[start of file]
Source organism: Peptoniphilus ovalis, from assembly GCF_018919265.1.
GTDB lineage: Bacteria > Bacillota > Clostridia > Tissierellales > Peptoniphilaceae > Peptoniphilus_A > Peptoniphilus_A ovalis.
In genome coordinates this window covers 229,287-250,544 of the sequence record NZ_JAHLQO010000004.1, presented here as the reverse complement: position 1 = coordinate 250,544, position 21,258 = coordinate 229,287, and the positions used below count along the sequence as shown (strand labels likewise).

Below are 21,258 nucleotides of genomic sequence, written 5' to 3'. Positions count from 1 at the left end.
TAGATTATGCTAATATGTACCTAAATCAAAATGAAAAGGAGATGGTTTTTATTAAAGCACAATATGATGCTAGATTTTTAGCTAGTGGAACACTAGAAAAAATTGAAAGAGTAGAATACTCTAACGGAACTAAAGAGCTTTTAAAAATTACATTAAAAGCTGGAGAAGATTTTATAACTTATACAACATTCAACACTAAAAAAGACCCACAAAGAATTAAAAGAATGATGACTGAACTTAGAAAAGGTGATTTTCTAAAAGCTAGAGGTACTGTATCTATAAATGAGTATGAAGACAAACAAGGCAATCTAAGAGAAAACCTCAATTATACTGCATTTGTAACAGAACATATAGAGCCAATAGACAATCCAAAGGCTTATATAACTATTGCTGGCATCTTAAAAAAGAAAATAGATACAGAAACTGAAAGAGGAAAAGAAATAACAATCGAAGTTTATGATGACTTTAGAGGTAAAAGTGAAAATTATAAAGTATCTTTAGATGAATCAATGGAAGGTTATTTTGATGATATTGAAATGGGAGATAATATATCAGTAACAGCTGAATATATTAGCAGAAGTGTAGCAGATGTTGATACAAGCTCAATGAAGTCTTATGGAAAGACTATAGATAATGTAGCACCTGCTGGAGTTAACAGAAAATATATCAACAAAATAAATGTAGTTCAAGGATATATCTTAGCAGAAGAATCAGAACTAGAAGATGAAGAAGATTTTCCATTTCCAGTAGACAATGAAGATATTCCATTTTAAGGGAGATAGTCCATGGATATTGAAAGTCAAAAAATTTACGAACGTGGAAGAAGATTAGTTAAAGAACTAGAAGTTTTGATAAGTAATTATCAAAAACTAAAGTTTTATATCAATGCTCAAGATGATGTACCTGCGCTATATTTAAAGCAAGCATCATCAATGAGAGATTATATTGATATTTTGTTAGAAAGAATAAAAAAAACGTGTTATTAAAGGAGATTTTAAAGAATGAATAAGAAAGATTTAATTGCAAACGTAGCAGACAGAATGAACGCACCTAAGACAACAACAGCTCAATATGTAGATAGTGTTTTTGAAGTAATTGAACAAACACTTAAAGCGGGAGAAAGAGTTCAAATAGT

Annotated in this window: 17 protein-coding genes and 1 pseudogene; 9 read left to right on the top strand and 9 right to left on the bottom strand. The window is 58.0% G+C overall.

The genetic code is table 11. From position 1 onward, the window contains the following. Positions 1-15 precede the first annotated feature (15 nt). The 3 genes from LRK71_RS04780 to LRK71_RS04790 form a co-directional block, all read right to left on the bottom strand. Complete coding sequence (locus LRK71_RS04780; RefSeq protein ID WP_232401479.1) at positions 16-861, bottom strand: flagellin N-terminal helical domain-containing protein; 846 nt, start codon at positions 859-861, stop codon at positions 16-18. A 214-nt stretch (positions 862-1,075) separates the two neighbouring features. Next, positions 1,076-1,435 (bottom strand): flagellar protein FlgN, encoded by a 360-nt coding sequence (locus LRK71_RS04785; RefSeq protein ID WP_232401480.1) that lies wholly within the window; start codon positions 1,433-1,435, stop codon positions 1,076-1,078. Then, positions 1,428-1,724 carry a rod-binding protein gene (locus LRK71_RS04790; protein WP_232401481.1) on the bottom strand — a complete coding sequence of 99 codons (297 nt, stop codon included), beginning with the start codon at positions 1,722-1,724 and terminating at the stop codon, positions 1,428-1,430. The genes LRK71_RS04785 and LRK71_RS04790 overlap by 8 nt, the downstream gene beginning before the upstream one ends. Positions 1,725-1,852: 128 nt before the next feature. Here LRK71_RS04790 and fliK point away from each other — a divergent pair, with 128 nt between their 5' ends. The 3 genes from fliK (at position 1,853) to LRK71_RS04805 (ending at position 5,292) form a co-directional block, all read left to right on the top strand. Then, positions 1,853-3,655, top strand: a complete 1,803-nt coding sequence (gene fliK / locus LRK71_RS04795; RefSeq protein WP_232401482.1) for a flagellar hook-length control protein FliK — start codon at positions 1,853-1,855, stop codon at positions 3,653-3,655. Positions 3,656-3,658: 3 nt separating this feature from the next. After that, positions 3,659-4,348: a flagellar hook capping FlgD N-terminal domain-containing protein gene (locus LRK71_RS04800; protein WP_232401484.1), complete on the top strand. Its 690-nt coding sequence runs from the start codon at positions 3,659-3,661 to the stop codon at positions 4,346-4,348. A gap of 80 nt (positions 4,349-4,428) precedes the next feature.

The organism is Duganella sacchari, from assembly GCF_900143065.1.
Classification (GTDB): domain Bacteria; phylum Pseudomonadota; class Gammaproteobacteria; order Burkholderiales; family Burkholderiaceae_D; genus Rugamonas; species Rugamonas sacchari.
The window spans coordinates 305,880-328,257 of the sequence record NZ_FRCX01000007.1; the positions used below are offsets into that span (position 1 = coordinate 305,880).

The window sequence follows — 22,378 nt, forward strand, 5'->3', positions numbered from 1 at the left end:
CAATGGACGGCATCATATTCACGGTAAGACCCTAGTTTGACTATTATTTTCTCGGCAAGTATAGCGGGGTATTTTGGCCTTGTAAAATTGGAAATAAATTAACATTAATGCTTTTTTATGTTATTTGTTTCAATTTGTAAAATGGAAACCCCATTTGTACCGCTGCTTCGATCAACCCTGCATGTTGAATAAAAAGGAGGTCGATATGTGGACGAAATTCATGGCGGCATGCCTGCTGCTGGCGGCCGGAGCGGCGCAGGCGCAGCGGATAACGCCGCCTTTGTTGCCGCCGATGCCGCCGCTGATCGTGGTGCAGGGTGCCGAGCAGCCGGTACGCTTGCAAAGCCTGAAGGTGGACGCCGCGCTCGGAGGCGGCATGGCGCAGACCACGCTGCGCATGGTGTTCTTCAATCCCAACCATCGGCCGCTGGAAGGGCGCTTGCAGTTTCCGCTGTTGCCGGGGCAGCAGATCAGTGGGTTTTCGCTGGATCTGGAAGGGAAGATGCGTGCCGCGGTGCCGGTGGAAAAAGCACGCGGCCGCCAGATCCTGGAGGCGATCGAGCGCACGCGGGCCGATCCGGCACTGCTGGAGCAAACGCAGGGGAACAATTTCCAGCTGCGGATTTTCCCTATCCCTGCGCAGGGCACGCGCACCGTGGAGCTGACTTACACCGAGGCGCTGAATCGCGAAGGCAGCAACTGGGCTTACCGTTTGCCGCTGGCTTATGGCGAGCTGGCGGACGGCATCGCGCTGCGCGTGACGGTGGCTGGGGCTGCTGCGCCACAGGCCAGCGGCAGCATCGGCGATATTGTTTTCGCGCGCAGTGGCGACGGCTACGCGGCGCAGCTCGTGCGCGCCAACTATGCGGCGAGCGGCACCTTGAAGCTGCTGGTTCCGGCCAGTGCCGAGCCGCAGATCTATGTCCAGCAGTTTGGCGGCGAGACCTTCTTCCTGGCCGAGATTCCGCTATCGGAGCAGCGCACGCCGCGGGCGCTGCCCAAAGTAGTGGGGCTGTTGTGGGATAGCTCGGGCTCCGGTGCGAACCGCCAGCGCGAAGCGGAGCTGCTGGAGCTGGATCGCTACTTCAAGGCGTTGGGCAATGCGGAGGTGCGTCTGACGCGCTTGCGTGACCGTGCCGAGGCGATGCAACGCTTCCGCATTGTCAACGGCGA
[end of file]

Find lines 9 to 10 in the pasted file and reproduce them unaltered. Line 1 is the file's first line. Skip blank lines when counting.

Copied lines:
Classification (GTDB): domain Bacteria; phylum Pseudomonadota; class Gammaproteobacteria; order Burkholderiales; family Burkholderiaceae_D; genus Rugamonas; species Rugamonas sacchari.
The window spans coordinates 305,880-328,257 of the sequence record NZ_FRCX01000007.1; the positions used below are offsets into that span (position 1 = coordinate 305,880).